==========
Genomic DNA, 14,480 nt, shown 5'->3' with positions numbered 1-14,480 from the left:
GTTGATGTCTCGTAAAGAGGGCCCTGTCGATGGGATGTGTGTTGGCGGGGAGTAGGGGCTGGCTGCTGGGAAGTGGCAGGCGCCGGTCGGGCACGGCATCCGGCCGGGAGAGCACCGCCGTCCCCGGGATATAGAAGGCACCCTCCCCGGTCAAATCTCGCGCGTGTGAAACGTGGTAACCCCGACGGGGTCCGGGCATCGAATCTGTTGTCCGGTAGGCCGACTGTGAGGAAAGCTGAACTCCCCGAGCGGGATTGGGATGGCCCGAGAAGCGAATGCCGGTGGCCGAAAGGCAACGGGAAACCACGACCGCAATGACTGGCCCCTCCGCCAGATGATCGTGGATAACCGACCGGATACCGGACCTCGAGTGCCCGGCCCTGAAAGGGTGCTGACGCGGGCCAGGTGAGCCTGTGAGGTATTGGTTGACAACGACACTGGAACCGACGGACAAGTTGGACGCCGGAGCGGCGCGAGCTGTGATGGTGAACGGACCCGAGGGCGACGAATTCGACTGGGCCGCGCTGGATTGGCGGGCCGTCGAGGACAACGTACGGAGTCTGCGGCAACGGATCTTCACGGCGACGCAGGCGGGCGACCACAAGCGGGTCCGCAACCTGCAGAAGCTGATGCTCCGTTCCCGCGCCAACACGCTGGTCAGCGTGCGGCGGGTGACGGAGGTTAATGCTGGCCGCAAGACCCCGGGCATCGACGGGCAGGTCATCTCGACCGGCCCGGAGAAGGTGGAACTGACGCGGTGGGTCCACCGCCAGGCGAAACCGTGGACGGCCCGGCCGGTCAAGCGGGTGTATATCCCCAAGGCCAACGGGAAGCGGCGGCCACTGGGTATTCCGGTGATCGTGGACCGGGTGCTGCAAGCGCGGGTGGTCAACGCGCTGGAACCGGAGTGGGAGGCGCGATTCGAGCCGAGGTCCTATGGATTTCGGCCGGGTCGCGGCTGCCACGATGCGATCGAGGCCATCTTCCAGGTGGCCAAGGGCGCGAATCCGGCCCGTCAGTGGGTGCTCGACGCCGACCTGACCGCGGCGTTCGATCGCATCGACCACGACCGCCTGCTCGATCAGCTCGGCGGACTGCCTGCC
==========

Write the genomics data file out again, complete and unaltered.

Genomic DNA, 14,480 nt, shown 5'->3' with positions numbered 1-14,480 from the left:
GTTGATGTCTCGTAAAGAGGGCCCTGTCGATGGGATGTGTGTTGGCGGGGAGTAGGGGCTGGCTGCTGGGAAGTGGCAGGCGCCGGTCGGGCACGGCATCCGGCCGGGAGAGCACCGCCGTCCCCGGGATATAGAAGGCACCCTCCCCGGTCAAATCTCGCGCGTGTGAAACGTGGTAACCCCGACGGGGTCCGGGCATCGAATCTGTTGTCCGGTAGGCCGACTGTGAGGAAAGCTGAACTCCCCGAGCGGGATTGGGATGGCCCGAGAAGCGAATGCCGGTGGCCGAAAGGCAACGGGAAACCACGACCGCAATGACTGGCCCCTCCGCCAGATGATCGTGGATAACCGACCGGATACCGGACCTCGAGTGCCCGGCCCTGAAAGGGTGCTGACGCGGGCCAGGTGAGCCTGTGAGGTATTGGTTGACAACGACACTGGAACCGACGGACAAGTTGGACGCCGGAGCGGCGCGAGCTGTGATGGTGAACGGACCCGAGGGCGACGAATTCGACTGGGCCGCGCTGGATTGGCGGGCCGTCGAGGACAACGTACGGAGTCTGCGGCAACGGATCTTCACGGCGACGCAGGCGGGCGACCACAAGCGGGTCCGCAACCTGCAGAAGCTGATGCTCCGTTCCCGCGCCAACACGCTGGTCAGCGTGCGGCGGGTGACGGAGGTTAATGCTGGCCGCAAGACCCCGGGCATCGACGGGCAGGTCATCTCGACCGGCCCGGAGAAGGTGGAACTGACGCGGTGGGTCCACCGCCAGGCGAAACCGTGGACGGCCCGGCCGGTCAAGCGGGTGTATATCCCCAAGGCCAACGGGAAGCGGCGGCCACTGGGTATTCCGGTGATCGTGGACCGGGTGCTGCAAGCGCGGGTGGTCAACGCGCTGGAACCGGAGTGGGAGGCGCGATTCGAGCCGAGGTCCTATGGATTTCGGCCGGGTCGCGGCTGCCACGATGCGATCGAGGCCATCTTCCAGGTGGCCAAGGGCGCGAATCCGGCCCGTCAGTGGGTGCTCGACGCCGACCTGACCGCGGCGTTCGATCGCATCGACCACGACCGCCTGCTCGATCAGCTCGGCGGACTGCCTGCC